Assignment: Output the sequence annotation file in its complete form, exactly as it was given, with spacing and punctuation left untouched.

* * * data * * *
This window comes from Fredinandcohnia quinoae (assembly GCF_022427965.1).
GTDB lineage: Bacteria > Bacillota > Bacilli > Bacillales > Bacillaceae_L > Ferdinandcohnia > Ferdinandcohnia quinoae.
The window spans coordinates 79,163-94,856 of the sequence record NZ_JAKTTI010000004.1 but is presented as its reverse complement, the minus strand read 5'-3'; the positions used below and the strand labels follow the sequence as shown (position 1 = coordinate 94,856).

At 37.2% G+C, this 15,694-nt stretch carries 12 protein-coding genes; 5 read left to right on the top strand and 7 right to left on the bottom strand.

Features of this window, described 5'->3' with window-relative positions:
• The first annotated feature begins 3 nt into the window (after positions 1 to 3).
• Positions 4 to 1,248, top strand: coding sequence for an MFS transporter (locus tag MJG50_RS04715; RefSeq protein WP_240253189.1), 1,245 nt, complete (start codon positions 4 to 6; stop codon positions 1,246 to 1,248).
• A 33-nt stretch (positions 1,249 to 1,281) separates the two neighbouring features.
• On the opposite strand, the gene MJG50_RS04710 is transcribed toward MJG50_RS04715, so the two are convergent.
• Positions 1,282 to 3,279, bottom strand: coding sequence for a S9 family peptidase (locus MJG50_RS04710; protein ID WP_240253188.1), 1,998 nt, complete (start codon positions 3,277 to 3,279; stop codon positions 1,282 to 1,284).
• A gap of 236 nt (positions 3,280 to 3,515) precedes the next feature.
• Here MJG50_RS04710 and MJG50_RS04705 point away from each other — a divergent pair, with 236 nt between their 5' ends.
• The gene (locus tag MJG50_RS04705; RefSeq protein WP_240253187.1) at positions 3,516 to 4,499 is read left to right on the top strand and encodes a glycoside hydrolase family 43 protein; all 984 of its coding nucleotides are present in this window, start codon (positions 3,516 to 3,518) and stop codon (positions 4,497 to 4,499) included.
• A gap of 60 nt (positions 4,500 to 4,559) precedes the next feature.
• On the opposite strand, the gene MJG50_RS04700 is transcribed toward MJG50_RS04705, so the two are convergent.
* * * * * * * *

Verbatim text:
This window comes from Fredinandcohnia quinoae (assembly GCF_022427965.1).
GTDB lineage: Bacteria > Bacillota > Bacilli > Bacillales > Bacillaceae_L > Ferdinandcohnia > Ferdinandcohnia quinoae.
The window spans coordinates 79,163-94,856 of the sequence record NZ_JAKTTI010000004.1 but is presented as its reverse complement, the minus strand read 5'-3'; the positions used below and the strand labels follow the sequence as shown (position 1 = coordinate 94,856).

At 37.2% G+C, this 15,694-nt stretch carries 12 protein-coding genes; 5 read left to right on the top strand and 7 right to left on the bottom strand.

Features of this window, described 5'->3' with window-relative positions:
• The first annotated feature begins 3 nt into the window (after positions 1 to 3).
• Positions 4 to 1,248, top strand: coding sequence for an MFS transporter (locus tag MJG50_RS04715; RefSeq protein WP_240253189.1), 1,245 nt, complete (start codon positions 4 to 6; stop codon positions 1,246 to 1,248).
• A 33-nt stretch (positions 1,249 to 1,281) separates the two neighbouring features.
• On the opposite strand, the gene MJG50_RS04710 is transcribed toward MJG50_RS04715, so the two are convergent.
• Positions 1,282 to 3,279, bottom strand: coding sequence for a S9 family peptidase (locus MJG50_RS04710; protein ID WP_240253188.1), 1,998 nt, complete (start codon positions 3,277 to 3,279; stop codon positions 1,282 to 1,284).
• A gap of 236 nt (positions 3,280 to 3,515) precedes the next feature.
• Here MJG50_RS04710 and MJG50_RS04705 point away from each other — a divergent pair, with 236 nt between their 5' ends.
• The gene (locus tag MJG50_RS04705; RefSeq protein WP_240253187.1) at positions 3,516 to 4,499 is read left to right on the top strand and encodes a glycoside hydrolase family 43 protein; all 984 of its coding nucleotides are present in this window, start codon (positions 3,516 to 3,518) and stop codon (positions 4,497 to 4,499) included.
• A gap of 60 nt (positions 4,500 to 4,559) precedes the next feature.
• On the opposite strand, the gene MJG50_RS04700 is transcribed toward MJG50_RS04705, so the two are convergent.